Few would question that 2016 meant changes in lots of areas, and workplaces were not spared. Let’s...
Paid parental leave is a coveted work benefit because there is no federally-mandated paid parental leave in the U.S. As a result, many employers find that this benefit is one of the most attractive ones when it comes to recruiting and retaining top talent. With a younger workforce that is most impacted by parental leave policies, Buzzfeed decided to implement changes that would vastly expand their support for working parents.
In 2018, the media company decided to expand women’s and family healthcare benefits. This was in addition to Buzzfeed’s generous parental leave policy, which provides 18 weeks of fully-paid leave for primary caregivers and six weeks for secondary caregivers. Following the expansion of family healthcare support, Buzzfeed reported that 95% of their employees returned to work after parental leave. By contrast, the national average is 57%.
While the 18 weeks of paid leave is exceptional on its own, Buzzfeed chose to provide extra caregiver support through Maven, a digital platform focused on women and families that facilitates access to obstetricians, pediatricians, postpartum specialists, and other medical professionals. Maven also supports parents returning to work with career coaching, breastmilk shipping services, and other supportive resources. In one year, Buzzfeed employees interacted with Maven over 600 times.
Buzzfeed’s Global Benefits Manager, Hannah Wilkowski, explained that their employees had “felt like there weren’t enough resources for them during [pregnancy and infant caregiving]” and that, despite substantial time off, “a lot of people would go out of leave and maybe just not come back.” Adding these extra benefits made their paid leave policy even more effective for new parents’ health and employee retention.
Today, families are more likely to have both parents in the workforce. More women are also achieving top positions in companies, making them important assets to their employer and expanding equality in the workforce. Since women tend to return home to take care of a child more often than men, these paid leave and caregiver support benefits are crucial to facilitating female representation in many industries.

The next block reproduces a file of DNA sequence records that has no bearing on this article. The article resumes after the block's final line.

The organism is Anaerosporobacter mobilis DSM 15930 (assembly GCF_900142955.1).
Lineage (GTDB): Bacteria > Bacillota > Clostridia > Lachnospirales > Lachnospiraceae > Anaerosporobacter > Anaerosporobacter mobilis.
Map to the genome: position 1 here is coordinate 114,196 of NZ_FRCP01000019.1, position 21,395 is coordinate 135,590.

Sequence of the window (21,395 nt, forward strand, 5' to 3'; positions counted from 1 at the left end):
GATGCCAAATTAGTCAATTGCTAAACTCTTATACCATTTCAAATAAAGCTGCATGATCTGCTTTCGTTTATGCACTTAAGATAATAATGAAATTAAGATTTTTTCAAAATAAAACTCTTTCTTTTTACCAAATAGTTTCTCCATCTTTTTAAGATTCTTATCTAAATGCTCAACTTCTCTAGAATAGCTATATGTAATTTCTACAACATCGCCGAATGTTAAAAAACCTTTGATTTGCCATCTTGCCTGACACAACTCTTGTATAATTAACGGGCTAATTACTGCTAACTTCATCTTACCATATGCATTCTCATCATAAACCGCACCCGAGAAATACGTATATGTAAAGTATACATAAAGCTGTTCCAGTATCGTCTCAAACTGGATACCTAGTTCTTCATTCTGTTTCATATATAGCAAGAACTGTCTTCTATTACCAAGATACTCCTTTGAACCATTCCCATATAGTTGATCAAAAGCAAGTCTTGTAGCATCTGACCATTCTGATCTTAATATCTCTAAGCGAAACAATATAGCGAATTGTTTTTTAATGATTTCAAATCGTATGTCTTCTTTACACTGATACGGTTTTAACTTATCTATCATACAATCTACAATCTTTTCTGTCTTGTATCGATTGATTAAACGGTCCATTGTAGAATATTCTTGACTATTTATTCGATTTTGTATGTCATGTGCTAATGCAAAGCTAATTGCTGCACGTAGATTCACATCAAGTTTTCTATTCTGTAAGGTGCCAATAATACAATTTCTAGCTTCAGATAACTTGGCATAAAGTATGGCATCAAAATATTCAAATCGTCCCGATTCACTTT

Benefits Of Paid Parental Leave
The benefits of paid parental leave go beyond increased employee retention. Paid leave supports almost every aspect of an employee’s well-being, most notably:
- Physical Health – While short-term disability plans allow for six to eight weeks of leave after childbirth, many employees may be feeling physically unwell for much longer—especially when coping with sleep deprivation.
- Family Wellness – When an employee has paid time off to care for family members’ well-being, their stress levels, emotional health, and finances are all positively impacted.
- Emotional Health / Mental Performance – A new baby is a massive life change, whether that be through childbirth or adoption. Trying to rush an employee back to their pre-baby routine can be stressful, depressing, and overwhelming.
- Finances – While many state regulations allow many new mothers to stay home with a new child for up to certain number of weeks, increased spending on childcare and medical services during this time usually prevents employees from fully taking advantage of this extended time off.
When mental, physical, and financial wellness are improved, employees can return to work with more focus, energy, and positivity—resulting in higher productivity.
Sustained Support For Parents
Navigating a major life change while returning to a job after months away can be a frustrating process for an individual. Employers should continue to support parents once they return from leave; it can be an excellent way to distinguish a company’s parental benefits from other employers for prospective workers.
This support can be as simple as having managers check-in more often with returning workers or review tasks they may not have done in a while. It can also be extremely beneficial to offer flexible scheduling or remote work options. Parents will be attending numerous doctor’s appointments during a child’s first year, including routine pediatric check-ups and sick visits, as well as appointments relating to postpartum care. Allowing appropriate time for these visits significantly reduces stress levels, while ensuring that physical health needs are being taken care of.